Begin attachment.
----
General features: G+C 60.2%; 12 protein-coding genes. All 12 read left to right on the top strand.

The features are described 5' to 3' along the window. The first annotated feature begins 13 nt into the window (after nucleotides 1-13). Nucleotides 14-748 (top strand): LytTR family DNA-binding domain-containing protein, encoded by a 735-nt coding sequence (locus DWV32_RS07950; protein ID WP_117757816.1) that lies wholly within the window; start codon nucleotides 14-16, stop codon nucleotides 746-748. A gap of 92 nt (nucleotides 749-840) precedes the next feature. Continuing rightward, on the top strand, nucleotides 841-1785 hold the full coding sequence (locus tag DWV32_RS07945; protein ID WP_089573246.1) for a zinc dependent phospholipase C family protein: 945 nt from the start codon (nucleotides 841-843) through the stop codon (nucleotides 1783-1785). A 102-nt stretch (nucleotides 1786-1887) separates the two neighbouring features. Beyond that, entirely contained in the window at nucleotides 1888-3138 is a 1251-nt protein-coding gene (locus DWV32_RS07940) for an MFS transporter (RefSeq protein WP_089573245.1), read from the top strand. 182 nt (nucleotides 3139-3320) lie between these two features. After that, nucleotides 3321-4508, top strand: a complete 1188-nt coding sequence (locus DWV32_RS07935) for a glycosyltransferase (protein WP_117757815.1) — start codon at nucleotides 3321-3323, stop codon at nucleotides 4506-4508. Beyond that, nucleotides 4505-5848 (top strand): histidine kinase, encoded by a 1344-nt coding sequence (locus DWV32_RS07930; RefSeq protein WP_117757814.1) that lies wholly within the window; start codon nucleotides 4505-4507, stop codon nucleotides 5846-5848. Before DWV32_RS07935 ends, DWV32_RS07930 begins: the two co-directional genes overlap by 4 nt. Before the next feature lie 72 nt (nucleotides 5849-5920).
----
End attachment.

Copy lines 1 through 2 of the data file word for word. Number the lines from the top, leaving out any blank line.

General features: G+C 60.2%; 12 protein-coding genes. All 12 read left to right on the top strand.

The features are described 5' to 3' along the window. The first annotated feature begins 13 nt into the window (after nucleotides 1-13). Nucleotides 14-748 (top strand): LytTR family DNA-binding domain-containing protein, encoded by a 735-nt coding sequence (locus DWV32_RS07950; protein ID WP_117757816.1) that lies wholly within the window; start codon nucleotides 14-16, stop codon nucleotides 746-748. A gap of 92 nt (nucleotides 749-840) precedes the next feature. Continuing rightward, on the top strand, nucleotides 841-1785 hold the full coding sequence (locus tag DWV32_RS07945; protein ID WP_089573246.1) for a zinc dependent phospholipase C family protein: 945 nt from the start codon (nucleotides 841-843) through the stop codon (nucleotides 1783-1785). A 102-nt stretch (nucleotides 1786-1887) separates the two neighbouring features. Beyond that, entirely contained in the window at nucleotides 1888-3138 is a 1251-nt protein-coding gene (locus DWV32_RS07940) for an MFS transporter (RefSeq protein WP_089573245.1), read from the top strand. 182 nt (nucleotides 3139-3320) lie between these two features. After that, nucleotides 3321-4508, top strand: a complete 1188-nt coding sequence (locus DWV32_RS07935) for a glycosyltransferase (protein WP_117757815.1) — start codon at nucleotides 3321-3323, stop codon at nucleotides 4506-4508. Beyond that, nucleotides 4505-5848 (top strand): histidine kinase, encoded by a 1344-nt coding sequence (locus DWV32_RS07930; RefSeq protein WP_117757814.1) that lies wholly within the window; start codon nucleotides 4505-4507, stop codon nucleotides 5846-5848. Before DWV32_RS07935 ends, DWV32_RS07930 begins: the two co-directional genes overlap by 4 nt. Before the next feature lie 72 nt (nucleotides 5849-5920).